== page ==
• Closing Costs: Costs associated with processing paperwork to purchase or refinance a house In early 2011, down payment for a convention loan can be as low as 3% of the purchase price (depending on property type). This covers loans underwritten by Fannie Mae (FNMA) and Freddie Mac (FHLMC).  FHA on the other hand requires as little down as 3.5% of the purchase price. Also under FHA and VA guidelines, there are grant programs that can reduce your down payment to as little as 1/2% of the purchase price or give you 3% of the loan amount for closing costs. These programs are subject to qualifying and availability. In addition, often times a lender credit can be applied to your required closing costs to reduce your out of pocket funds at closing. This option will increase your interest rate, but is used quite often to help buyers close their transactions.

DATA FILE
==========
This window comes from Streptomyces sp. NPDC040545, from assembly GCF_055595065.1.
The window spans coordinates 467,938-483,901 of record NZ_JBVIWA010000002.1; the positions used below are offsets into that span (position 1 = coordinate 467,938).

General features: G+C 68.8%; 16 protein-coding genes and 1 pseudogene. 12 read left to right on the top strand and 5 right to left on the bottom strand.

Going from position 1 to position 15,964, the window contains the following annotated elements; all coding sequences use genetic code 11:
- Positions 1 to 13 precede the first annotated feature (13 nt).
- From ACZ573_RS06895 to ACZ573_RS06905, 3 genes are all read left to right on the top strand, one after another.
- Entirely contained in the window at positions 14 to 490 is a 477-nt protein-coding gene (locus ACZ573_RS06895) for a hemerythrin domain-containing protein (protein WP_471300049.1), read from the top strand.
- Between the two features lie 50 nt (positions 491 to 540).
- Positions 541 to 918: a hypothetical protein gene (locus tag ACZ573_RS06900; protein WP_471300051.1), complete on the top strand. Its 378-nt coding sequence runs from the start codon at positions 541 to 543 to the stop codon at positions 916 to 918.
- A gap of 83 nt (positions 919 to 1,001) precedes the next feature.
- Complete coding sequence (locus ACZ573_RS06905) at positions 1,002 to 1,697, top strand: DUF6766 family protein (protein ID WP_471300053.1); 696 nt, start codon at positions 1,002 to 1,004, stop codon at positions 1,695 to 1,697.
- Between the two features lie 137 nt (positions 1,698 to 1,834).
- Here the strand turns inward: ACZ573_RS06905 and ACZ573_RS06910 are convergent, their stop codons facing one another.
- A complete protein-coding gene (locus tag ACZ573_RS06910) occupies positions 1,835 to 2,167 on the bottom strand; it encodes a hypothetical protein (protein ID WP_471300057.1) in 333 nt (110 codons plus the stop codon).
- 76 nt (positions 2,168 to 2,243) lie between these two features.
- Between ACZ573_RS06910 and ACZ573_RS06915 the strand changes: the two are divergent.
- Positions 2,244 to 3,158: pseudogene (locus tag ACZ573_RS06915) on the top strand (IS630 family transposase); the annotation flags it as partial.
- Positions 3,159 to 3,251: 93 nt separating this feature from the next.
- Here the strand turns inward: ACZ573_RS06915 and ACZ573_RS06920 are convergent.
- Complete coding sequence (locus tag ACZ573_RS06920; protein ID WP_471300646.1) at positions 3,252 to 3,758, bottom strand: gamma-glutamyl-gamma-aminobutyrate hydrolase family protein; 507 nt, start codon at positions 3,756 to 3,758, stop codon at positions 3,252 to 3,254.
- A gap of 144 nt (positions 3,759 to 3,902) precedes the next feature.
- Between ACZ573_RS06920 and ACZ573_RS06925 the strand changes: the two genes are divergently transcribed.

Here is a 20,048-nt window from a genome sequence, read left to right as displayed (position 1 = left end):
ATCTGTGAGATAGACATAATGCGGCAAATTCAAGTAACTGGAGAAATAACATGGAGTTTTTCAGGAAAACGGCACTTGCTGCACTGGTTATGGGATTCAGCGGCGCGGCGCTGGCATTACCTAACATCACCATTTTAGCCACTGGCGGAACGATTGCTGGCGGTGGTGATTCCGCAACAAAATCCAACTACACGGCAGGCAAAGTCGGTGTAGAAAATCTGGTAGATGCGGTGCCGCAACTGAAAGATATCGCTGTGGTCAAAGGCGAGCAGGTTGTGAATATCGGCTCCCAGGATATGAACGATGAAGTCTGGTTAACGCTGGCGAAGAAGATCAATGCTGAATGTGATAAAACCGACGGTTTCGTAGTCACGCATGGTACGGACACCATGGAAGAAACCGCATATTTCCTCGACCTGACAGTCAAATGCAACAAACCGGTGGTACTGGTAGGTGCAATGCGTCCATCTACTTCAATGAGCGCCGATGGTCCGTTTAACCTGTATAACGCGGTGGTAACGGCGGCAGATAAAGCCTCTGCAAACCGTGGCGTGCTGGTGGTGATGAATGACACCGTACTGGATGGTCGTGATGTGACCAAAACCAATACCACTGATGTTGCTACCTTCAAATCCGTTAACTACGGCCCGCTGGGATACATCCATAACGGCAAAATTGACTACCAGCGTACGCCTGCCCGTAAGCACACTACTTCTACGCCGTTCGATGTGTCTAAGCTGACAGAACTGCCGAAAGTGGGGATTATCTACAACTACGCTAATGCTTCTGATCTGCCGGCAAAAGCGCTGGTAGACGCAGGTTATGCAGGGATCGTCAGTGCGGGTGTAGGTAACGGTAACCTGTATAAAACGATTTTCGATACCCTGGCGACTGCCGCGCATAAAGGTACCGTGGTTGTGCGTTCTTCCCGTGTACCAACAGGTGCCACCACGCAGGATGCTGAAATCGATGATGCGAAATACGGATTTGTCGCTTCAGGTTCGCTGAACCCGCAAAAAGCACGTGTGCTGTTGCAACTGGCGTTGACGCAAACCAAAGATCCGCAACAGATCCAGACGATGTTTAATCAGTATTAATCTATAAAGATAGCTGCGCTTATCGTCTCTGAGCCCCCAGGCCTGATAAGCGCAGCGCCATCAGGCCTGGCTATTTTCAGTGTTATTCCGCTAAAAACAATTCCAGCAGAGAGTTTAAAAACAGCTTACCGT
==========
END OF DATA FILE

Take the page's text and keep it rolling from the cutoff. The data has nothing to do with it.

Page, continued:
• Keep in mind, the mortgage industry has seen unprecedented change since mid 2007. Daily, we see new changes. It is always best to ask your loan officer which changes apply to your individual situation.

Q: How do I know which type of mortgage is best for me?
A: There is no simple formula to determine the type of mortgage that is best for you. This choice depends on a number of factors, including your current financial picture and how long you intend to keep your house, how your life may change over the next 5, 10  or more years. Bixby Knolls Mortgage can help you evaluate your choices and help you make the most appropriate decision.

Q: What does my mortgage payment include?